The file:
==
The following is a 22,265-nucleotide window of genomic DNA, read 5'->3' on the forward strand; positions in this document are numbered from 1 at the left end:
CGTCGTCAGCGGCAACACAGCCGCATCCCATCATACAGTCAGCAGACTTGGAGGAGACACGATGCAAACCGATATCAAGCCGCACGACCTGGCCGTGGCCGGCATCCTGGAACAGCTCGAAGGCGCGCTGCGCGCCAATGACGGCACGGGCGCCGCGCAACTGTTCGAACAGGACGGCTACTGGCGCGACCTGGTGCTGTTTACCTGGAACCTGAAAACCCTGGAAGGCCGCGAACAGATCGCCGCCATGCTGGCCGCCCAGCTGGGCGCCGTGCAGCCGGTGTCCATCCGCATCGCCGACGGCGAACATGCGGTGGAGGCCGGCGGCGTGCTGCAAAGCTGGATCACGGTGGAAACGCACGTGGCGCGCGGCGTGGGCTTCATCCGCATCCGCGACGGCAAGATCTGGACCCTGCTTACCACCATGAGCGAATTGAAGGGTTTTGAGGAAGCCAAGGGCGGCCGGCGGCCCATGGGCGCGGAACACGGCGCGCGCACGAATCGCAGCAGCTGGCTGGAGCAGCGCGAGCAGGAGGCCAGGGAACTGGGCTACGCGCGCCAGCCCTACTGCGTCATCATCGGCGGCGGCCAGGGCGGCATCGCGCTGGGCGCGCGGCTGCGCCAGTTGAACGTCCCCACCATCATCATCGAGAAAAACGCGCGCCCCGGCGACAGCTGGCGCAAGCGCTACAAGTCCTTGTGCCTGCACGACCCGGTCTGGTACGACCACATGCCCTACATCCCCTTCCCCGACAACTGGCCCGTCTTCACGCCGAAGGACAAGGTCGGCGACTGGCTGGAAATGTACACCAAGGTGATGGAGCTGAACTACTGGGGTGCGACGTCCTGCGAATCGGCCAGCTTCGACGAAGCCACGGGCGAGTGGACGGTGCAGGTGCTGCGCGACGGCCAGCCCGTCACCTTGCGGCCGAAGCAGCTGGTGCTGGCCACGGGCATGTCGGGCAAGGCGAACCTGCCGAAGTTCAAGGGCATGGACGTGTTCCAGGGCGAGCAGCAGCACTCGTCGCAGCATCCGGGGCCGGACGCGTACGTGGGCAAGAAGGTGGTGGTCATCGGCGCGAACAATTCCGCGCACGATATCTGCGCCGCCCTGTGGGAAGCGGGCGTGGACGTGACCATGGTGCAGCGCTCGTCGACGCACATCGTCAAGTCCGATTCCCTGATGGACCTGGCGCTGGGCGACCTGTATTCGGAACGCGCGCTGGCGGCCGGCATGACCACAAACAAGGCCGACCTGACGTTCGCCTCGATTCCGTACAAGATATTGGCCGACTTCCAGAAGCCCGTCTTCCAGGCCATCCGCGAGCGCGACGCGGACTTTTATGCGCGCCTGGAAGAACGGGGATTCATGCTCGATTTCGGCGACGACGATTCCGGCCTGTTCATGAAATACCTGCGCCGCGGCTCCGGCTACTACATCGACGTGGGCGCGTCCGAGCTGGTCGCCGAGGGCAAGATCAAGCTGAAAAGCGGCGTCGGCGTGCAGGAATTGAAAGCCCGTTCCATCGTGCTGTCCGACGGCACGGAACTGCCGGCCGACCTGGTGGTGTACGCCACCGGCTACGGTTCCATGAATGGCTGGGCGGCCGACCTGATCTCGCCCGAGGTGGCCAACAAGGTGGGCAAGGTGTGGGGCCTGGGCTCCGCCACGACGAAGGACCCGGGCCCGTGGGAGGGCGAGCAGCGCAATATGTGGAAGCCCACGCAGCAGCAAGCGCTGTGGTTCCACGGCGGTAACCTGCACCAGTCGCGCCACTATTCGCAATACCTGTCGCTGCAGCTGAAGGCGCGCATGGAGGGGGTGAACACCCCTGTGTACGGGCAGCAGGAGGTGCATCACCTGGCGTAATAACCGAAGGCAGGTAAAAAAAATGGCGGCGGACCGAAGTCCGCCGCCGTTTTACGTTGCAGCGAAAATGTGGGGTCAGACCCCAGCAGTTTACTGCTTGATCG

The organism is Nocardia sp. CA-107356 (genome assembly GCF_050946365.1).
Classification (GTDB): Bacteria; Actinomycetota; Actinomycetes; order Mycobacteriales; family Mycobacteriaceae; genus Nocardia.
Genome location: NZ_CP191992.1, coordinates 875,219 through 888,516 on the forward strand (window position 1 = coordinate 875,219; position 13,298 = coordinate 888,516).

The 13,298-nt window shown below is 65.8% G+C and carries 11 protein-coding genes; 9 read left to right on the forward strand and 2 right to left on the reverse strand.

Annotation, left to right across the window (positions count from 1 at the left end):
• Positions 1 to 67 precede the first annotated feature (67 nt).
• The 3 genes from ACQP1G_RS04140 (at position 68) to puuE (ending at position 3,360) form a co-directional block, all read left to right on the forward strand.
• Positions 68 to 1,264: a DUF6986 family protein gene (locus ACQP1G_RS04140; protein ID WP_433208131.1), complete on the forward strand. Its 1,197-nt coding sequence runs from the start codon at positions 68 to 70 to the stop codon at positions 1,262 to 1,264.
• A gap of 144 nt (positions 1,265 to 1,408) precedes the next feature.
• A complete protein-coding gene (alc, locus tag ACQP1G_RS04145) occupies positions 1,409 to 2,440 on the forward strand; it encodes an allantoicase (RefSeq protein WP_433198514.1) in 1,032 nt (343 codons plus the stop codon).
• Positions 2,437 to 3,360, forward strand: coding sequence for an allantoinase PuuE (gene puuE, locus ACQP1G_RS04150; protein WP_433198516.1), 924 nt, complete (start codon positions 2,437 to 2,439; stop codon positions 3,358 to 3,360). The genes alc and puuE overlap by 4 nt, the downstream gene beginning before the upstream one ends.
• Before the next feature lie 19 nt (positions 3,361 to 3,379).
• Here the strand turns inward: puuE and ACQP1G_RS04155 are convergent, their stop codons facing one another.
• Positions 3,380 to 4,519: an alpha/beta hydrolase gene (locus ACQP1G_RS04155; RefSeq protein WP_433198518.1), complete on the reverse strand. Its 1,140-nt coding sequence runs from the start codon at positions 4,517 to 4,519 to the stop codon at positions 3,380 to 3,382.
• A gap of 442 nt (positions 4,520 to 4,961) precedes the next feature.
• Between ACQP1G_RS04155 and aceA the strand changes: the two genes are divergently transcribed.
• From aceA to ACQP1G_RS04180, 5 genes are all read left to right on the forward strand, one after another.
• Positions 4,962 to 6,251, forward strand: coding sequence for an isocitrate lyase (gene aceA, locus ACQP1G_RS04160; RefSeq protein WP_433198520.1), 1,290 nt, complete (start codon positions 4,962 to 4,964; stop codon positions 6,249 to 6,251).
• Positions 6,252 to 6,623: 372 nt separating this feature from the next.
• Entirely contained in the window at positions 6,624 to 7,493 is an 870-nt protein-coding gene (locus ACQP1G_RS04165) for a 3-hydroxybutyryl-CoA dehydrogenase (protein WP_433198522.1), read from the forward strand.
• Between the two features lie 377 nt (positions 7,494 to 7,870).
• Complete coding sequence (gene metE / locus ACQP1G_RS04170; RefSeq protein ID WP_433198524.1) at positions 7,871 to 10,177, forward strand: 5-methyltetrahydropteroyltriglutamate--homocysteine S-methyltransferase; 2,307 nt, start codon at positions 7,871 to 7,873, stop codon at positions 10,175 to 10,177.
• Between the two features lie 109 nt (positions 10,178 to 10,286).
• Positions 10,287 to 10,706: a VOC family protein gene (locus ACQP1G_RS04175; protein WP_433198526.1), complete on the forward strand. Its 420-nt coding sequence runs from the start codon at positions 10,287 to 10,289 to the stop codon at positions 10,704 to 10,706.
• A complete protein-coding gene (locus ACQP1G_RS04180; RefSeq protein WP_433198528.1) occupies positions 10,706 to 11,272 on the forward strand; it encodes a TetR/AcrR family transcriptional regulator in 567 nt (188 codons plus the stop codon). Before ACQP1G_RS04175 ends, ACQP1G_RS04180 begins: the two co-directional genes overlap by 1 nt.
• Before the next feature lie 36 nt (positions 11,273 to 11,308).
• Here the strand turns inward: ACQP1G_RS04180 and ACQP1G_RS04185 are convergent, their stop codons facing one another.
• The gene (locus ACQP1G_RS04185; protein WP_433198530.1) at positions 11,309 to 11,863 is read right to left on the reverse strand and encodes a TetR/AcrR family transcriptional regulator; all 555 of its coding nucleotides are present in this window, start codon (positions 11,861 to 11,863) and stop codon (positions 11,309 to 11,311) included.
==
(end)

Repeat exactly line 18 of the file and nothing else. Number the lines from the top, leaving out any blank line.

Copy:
• Between ACQP1G_RS04155 and aceA the strand changes: the two genes are divergently transcribed.